Master of Reality

by Daniel Manu April 29, 2008
The Jonathan Murray Interview

TWoP: Earlier seasons of The Real World were much more overtly focused on social issues and raising the consciousness of both the cast members and the audience. Now the show concentrates on personal issues and romantic relationships. Was this a natural evolution, or was it a deliberate creative decision on the production's part?

JM: I don't know... In the Denver season, which was fairly recently, we had them participating in Outward Bound, working with children from New Orleans. I will tell you that for those specific episodes, the ratings would plunge every time those came on. I will also tell you that our lowest-rated Road Rules season was the one where we did Semester at Sea. So I think that, for the most part, the audience wants to be entertained, and that has to be the first goal. If a pro-social aspect comes out of something a character is struggling with or dealing with, and we can handle it in a responsible manner, it can have a positive effect. But if you try to engineer it or stick something down people's throats, like Outward Bound, they tend not to want to watch it.

TWoP: When The Real World started, the Internet barely existed. Now, the vast majority of your target audience is online. How has getting immediate feedback about every single minute of every single episode helped you or informed you?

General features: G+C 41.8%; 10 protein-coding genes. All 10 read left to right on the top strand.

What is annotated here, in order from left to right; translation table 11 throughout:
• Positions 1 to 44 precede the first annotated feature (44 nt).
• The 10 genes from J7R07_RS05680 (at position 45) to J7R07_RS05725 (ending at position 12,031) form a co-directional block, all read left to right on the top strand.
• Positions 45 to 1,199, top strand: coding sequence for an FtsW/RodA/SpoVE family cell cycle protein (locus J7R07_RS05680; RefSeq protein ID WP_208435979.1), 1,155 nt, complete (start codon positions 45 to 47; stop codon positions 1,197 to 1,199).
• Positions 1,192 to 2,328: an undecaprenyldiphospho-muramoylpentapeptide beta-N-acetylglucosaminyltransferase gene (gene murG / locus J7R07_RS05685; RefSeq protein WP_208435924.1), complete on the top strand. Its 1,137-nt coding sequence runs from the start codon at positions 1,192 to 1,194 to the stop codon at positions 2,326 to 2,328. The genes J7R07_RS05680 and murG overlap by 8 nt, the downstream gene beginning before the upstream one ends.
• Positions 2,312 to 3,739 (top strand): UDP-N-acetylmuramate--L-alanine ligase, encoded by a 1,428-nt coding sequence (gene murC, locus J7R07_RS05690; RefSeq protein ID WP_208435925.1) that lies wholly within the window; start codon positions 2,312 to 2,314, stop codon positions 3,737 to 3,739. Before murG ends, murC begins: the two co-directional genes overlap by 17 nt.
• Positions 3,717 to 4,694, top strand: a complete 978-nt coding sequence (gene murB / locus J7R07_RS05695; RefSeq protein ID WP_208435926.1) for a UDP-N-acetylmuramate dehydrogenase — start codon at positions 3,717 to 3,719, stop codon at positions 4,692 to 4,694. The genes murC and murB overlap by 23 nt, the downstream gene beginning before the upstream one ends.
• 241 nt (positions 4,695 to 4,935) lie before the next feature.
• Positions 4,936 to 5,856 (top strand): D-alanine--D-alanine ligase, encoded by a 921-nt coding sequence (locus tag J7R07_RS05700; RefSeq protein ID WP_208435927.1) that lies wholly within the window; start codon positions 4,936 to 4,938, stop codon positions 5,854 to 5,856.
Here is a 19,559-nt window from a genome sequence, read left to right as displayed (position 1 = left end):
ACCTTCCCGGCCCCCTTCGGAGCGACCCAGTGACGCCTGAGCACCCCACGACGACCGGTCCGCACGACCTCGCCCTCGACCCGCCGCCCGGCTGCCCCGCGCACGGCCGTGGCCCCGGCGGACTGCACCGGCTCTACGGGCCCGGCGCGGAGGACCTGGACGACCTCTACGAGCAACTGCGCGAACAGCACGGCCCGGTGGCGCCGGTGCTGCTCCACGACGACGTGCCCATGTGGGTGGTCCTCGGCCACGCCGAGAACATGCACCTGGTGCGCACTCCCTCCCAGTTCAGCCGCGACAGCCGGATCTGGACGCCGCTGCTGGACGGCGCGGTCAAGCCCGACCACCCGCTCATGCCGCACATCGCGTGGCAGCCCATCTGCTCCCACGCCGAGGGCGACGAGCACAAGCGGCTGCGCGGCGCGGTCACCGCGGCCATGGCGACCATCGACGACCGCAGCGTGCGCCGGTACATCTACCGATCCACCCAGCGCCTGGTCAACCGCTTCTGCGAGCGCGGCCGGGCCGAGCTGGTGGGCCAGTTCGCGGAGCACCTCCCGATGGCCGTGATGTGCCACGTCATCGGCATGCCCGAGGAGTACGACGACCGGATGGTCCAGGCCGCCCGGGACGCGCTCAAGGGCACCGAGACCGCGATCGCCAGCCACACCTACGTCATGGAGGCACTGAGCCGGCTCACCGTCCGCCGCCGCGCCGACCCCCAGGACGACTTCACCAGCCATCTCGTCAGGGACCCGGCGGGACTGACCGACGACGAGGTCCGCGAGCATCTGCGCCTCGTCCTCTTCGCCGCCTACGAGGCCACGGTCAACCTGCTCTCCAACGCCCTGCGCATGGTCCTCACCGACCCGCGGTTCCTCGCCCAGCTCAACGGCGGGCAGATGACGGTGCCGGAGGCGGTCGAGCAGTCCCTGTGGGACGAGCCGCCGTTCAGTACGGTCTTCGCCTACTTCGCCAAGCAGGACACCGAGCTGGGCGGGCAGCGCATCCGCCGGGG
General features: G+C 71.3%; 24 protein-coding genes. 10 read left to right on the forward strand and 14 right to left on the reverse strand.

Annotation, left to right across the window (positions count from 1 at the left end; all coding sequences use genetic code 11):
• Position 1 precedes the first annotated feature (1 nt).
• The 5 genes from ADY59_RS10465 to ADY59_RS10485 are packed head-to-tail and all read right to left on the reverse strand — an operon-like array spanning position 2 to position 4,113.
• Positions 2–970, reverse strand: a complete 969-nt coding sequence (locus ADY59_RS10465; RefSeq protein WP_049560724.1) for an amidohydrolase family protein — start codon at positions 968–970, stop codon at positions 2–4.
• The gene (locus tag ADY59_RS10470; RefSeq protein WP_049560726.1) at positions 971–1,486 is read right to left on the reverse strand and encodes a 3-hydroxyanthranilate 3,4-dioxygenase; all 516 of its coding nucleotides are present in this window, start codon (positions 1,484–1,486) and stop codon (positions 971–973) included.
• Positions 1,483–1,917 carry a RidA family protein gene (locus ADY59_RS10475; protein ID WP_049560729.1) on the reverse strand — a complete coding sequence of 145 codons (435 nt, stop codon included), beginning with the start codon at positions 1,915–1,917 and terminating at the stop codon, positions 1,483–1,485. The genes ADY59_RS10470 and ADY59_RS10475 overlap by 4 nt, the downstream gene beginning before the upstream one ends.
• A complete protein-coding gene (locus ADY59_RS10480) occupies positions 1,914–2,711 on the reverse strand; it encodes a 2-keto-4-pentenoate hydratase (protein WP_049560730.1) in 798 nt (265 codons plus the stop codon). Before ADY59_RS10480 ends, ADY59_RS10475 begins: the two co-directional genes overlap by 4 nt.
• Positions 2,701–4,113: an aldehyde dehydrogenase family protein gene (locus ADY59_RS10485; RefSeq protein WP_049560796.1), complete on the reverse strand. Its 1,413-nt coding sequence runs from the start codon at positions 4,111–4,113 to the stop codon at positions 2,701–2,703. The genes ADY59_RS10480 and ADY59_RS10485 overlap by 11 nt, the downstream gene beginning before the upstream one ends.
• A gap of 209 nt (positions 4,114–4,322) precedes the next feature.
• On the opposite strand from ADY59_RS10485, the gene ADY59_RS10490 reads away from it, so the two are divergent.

JM: I'm trying to remember the first season where we had the message boards on It was interesting because you'd be able to go on there and see what people were talking about in relation to the show, but I tried not to take it too seriously because I'm not sure how representative the Internet sampling is. You do tend to get people on there who like to go on and basically criticize the show, and tend to be more negative than maybe the typical viewer. Certainly the first few seasons we got a lot of letters from kids about the show, and they would write to specific cast members they identified with. Now, we have something called where, in addition to putting up new clips every day of stuff that happened, whether it ended up in the show or not, we also have cast members online responding to comments from the Internet audience. I always felt that one of the strengths of reality television is that the people in it are real, the stuff that happens to them is real, and therefore our audience often wants to ask those cast members questions about that real stuff that they went through. So certainly the Internet gives you a real opportunity for dialogue between them.

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